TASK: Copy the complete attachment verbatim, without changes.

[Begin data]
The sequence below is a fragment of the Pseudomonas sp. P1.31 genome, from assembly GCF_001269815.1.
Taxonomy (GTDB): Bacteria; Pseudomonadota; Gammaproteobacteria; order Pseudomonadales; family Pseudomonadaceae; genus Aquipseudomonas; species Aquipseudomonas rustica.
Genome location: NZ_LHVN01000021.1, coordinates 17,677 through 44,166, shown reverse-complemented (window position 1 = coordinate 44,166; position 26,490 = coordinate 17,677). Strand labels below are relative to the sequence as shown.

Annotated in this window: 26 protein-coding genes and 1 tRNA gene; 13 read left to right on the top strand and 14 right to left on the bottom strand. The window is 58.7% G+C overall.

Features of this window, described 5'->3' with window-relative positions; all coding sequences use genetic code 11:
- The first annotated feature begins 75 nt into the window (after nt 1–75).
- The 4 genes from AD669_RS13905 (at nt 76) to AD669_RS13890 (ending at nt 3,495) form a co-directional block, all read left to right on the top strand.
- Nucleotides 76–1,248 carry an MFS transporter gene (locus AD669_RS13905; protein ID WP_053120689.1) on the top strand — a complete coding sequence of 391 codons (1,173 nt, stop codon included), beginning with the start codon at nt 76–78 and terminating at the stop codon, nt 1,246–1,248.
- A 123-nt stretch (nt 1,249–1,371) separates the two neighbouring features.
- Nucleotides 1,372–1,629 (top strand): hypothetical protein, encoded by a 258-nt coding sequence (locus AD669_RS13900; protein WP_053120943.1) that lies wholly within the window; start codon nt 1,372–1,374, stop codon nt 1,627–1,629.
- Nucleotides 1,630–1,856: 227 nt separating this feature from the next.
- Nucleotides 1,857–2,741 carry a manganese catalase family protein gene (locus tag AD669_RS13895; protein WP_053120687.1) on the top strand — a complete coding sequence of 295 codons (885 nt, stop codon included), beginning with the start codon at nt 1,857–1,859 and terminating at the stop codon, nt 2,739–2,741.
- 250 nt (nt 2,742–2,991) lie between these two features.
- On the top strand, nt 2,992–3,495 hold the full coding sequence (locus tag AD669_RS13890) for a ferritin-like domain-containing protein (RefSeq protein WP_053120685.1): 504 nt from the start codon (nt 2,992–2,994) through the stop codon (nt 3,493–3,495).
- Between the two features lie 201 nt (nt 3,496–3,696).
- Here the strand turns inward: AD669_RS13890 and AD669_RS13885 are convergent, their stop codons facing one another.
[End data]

The sequence below is a fragment of the Pseudomonas sp. P1.31 genome, from assembly GCF_001269815.1.
Taxonomy (GTDB): Bacteria; Pseudomonadota; Gammaproteobacteria; order Pseudomonadales; family Pseudomonadaceae; genus Aquipseudomonas; species Aquipseudomonas rustica.
Genome location: NZ_LHVN01000021.1, coordinates 17,677 through 44,166, shown reverse-complemented (window position 1 = coordinate 44,166; position 26,490 = coordinate 17,677). Strand labels below are relative to the sequence as shown.

Annotated in this window: 26 protein-coding genes and 1 tRNA gene; 13 read left to right on the top strand and 14 right to left on the bottom strand. The window is 58.7% G+C overall.

Features of this window, described 5'->3' with window-relative positions; all coding sequences use genetic code 11:
- The first annotated feature begins 75 nt into the window (after nt 1–75).
- The 4 genes from AD669_RS13905 (at nt 76) to AD669_RS13890 (ending at nt 3,495) form a co-directional block, all read left to right on the top strand.
- Nucleotides 76–1,248 carry an MFS transporter gene (locus AD669_RS13905; protein ID WP_053120689.1) on the top strand — a complete coding sequence of 391 codons (1,173 nt, stop codon included), beginning with the start codon at nt 76–78 and terminating at the stop codon, nt 1,246–1,248.
- A 123-nt stretch (nt 1,249–1,371) separates the two neighbouring features.
- Nucleotides 1,372–1,629 (top strand): hypothetical protein, encoded by a 258-nt coding sequence (locus AD669_RS13900; protein WP_053120943.1) that lies wholly within the window; start codon nt 1,372–1,374, stop codon nt 1,627–1,629.
- Nucleotides 1,630–1,856: 227 nt separating this feature from the next.
- Nucleotides 1,857–2,741 carry a manganese catalase family protein gene (locus tag AD669_RS13895; protein WP_053120687.1) on the top strand — a complete coding sequence of 295 codons (885 nt, stop codon included), beginning with the start codon at nt 1,857–1,859 and terminating at the stop codon, nt 2,739–2,741.
- 250 nt (nt 2,742–2,991) lie between these two features.
- On the top strand, nt 2,992–3,495 hold the full coding sequence (locus tag AD669_RS13890) for a ferritin-like domain-containing protein (RefSeq protein WP_053120685.1): 504 nt from the start codon (nt 2,992–2,994) through the stop codon (nt 3,493–3,495).
- Between the two features lie 201 nt (nt 3,496–3,696).
- Here the strand turns inward: AD669_RS13890 and AD669_RS13885 are convergent, their stop codons facing one another.